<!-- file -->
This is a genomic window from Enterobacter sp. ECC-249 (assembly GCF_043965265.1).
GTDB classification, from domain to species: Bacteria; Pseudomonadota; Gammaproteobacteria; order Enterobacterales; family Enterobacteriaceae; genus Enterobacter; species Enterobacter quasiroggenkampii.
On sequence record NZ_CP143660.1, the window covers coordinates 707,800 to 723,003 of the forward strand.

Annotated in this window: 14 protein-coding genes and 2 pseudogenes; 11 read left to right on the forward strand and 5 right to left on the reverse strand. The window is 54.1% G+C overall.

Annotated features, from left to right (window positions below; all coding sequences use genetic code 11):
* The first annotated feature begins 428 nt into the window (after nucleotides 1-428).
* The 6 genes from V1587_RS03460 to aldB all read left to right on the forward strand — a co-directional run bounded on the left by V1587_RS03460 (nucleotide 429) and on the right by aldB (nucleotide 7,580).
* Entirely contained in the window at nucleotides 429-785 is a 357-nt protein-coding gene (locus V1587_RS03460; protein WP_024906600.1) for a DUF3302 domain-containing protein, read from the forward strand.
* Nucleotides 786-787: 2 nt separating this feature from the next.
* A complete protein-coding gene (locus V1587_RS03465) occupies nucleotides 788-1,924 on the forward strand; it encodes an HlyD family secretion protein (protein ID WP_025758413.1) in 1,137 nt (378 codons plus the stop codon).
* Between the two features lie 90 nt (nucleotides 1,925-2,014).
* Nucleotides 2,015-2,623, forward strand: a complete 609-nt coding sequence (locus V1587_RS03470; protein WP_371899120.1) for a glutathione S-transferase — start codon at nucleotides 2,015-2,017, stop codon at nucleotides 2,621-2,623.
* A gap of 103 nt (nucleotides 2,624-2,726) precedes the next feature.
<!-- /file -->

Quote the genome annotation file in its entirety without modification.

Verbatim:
This is a genomic window from Enterobacter sp. ECC-249 (assembly GCF_043965265.1).
GTDB classification, from domain to species: Bacteria; Pseudomonadota; Gammaproteobacteria; order Enterobacterales; family Enterobacteriaceae; genus Enterobacter; species Enterobacter quasiroggenkampii.
On sequence record NZ_CP143660.1, the window covers coordinates 707,800 to 723,003 of the forward strand.

Annotated in this window: 14 protein-coding genes and 2 pseudogenes; 11 read left to right on the forward strand and 5 right to left on the reverse strand. The window is 54.1% G+C overall.

Annotated features, from left to right (window positions below; all coding sequences use genetic code 11):
* The first annotated feature begins 428 nt into the window (after nucleotides 1-428).
* The 6 genes from V1587_RS03460 to aldB all read left to right on the forward strand — a co-directional run bounded on the left by V1587_RS03460 (nucleotide 429) and on the right by aldB (nucleotide 7,580).
* Entirely contained in the window at nucleotides 429-785 is a 357-nt protein-coding gene (locus V1587_RS03460; protein WP_024906600.1) for a DUF3302 domain-containing protein, read from the forward strand.
* Nucleotides 786-787: 2 nt separating this feature from the next.
* A complete protein-coding gene (locus V1587_RS03465) occupies nucleotides 788-1,924 on the forward strand; it encodes an HlyD family secretion protein (protein ID WP_025758413.1) in 1,137 nt (378 codons plus the stop codon).
* Between the two features lie 90 nt (nucleotides 1,925-2,014).
* Nucleotides 2,015-2,623, forward strand: a complete 609-nt coding sequence (locus V1587_RS03470; protein WP_371899120.1) for a glutathione S-transferase — start codon at nucleotides 2,015-2,017, stop codon at nucleotides 2,621-2,623.
* A gap of 103 nt (nucleotides 2,624-2,726) precedes the next feature.